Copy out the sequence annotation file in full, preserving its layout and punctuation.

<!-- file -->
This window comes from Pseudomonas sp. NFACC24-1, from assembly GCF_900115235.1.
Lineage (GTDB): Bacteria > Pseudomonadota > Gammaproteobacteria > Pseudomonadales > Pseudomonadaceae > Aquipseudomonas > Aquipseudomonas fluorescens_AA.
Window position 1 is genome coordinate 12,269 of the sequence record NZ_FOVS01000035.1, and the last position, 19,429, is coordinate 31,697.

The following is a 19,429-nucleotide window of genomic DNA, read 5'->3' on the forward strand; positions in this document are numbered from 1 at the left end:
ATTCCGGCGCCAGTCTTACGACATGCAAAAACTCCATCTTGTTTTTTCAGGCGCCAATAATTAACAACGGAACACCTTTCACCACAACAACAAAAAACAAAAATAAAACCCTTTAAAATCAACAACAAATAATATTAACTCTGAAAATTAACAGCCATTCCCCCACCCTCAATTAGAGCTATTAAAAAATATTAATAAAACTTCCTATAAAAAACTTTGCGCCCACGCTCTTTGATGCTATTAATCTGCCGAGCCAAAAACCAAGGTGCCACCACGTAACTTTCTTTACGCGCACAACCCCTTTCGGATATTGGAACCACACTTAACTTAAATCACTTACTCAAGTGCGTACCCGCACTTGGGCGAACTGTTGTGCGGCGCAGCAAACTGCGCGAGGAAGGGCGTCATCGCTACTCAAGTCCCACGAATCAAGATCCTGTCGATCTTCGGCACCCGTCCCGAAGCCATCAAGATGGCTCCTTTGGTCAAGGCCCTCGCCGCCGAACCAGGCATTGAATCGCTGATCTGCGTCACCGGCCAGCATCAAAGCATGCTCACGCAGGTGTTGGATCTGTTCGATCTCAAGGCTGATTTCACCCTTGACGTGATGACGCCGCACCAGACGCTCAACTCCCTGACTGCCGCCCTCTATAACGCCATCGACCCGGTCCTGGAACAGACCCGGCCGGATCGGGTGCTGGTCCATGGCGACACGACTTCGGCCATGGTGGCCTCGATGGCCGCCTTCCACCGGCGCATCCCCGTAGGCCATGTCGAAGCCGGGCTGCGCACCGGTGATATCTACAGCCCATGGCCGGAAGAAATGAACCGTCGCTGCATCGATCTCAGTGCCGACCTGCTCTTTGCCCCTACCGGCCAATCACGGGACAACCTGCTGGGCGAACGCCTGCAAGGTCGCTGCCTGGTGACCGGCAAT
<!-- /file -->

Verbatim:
This window comes from Pseudomonas sp. NFACC24-1, from assembly GCF_900115235.1.
Lineage (GTDB): Bacteria > Pseudomonadota > Gammaproteobacteria > Pseudomonadales > Pseudomonadaceae > Aquipseudomonas > Aquipseudomonas fluorescens_AA.
Window position 1 is genome coordinate 12,269 of the sequence record NZ_FOVS01000035.1, and the last position, 19,429, is coordinate 31,697.

The following is a 19,429-nucleotide window of genomic DNA, read 5'->3' on the forward strand; positions in this document are numbered from 1 at the left end:
ATTCCGGCGCCAGTCTTACGACATGCAAAAACTCCATCTTGTTTTTTCAGGCGCCAATAATTAACAACGGAACACCTTTCACCACAACAACAAAAAACAAAAATAAAACCCTTTAAAATCAACAACAAATAATATTAACTCTGAAAATTAACAGCCATTCCCCCACCCTCAATTAGAGCTATTAAAAAATATTAATAAAACTTCCTATAAAAAACTTTGCGCCCACGCTCTTTGATGCTATTAATCTGCCGAGCCAAAAACCAAGGTGCCACCACGTAACTTTCTTTACGCGCACAACCCCTTTCGGATATTGGAACCACACTTAACTTAAATCACTTACTCAAGTGCGTACCCGCACTTGGGCGAACTGTTGTGCGGCGCAGCAAACTGCGCGAGGAAGGGCGTCATCGCTACTCAAGTCCCACGAATCAAGATCCTGTCGATCTTCGGCACCCGTCCCGAAGCCATCAAGATGGCTCCTTTGGTCAAGGCCCTCGCCGCCGAACCAGGCATTGAATCGCTGATCTGCGTCACCGGCCAGCATCAAAGCATGCTCACGCAGGTGTTGGATCTGTTCGATCTCAAGGCTGATTTCACCCTTGACGTGATGACGCCGCACCAGACGCTCAACTCCCTGACTGCCGCCCTCTATAACGCCATCGACCCGGTCCTGGAACAGACCCGGCCGGATCGGGTGCTGGTCCATGGCGACACGACTTCGGCCATGGTGGCCTCGATGGCCGCCTTCCACCGGCGCATCCCCGTAGGCCATGTCGAAGCCGGGCTGCGCACCGGTGATATCTACAGCCCATGGCCGGAAGAAATGAACCGTCGCTGCATCGATCTCAGTGCCGACCTGCTCTTTGCCCCTACCGGCCAATCACGGGACAACCTGCTGGGCGAACGCCTGCAAGGTCGCTGCCTGGTGACCGGCAAT